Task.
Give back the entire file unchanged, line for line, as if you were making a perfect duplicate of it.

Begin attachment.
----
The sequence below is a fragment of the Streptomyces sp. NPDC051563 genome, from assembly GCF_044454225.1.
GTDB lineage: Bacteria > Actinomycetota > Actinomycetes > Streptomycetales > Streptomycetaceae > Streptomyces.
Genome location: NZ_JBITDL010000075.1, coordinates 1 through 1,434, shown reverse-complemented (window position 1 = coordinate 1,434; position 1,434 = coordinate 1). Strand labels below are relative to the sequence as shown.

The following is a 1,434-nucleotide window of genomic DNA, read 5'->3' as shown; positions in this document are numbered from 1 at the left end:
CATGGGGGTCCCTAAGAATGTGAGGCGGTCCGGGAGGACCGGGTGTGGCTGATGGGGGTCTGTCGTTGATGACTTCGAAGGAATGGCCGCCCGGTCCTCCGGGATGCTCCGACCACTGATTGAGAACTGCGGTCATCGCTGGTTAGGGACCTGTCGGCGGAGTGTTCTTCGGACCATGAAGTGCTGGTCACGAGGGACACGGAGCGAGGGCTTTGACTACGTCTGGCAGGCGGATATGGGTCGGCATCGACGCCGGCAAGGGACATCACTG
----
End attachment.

The sequence below is a fragment of the Streptomyces sp. NPDC051563 genome, from assembly GCF_044454225.1.
GTDB lineage: Bacteria > Actinomycetota > Actinomycetes > Streptomycetales > Streptomycetaceae > Streptomyces.
Genome location: NZ_JBITDL010000075.1, coordinates 1 through 1,434, shown reverse-complemented (window position 1 = coordinate 1,434; position 1,434 = coordinate 1). Strand labels below are relative to the sequence as shown.

The following is a 1,434-nucleotide window of genomic DNA, read 5'->3' as shown; positions in this document are numbered from 1 at the left end:
CATGGGGGTCCCTAAGAATGTGAGGCGGTCCGGGAGGACCGGGTGTGGCTGATGGGGGTCTGTCGTTGATGACTTCGAAGGAATGGCCGCCCGGTCCTCCGGGATGCTCCGACCACTGATTGAGAACTGCGGTCATCGCTGGTTAGGGACCTGTCGGCGGAGTGTTCTTCGGACCATGAAGTGCTGGTCACGAGGGACACGGAGCGAGGGCTTTGACTACGTCTGGCAGGCGGATATGGGTCGGCATCGACGCCGGCAAGGGACATCACTG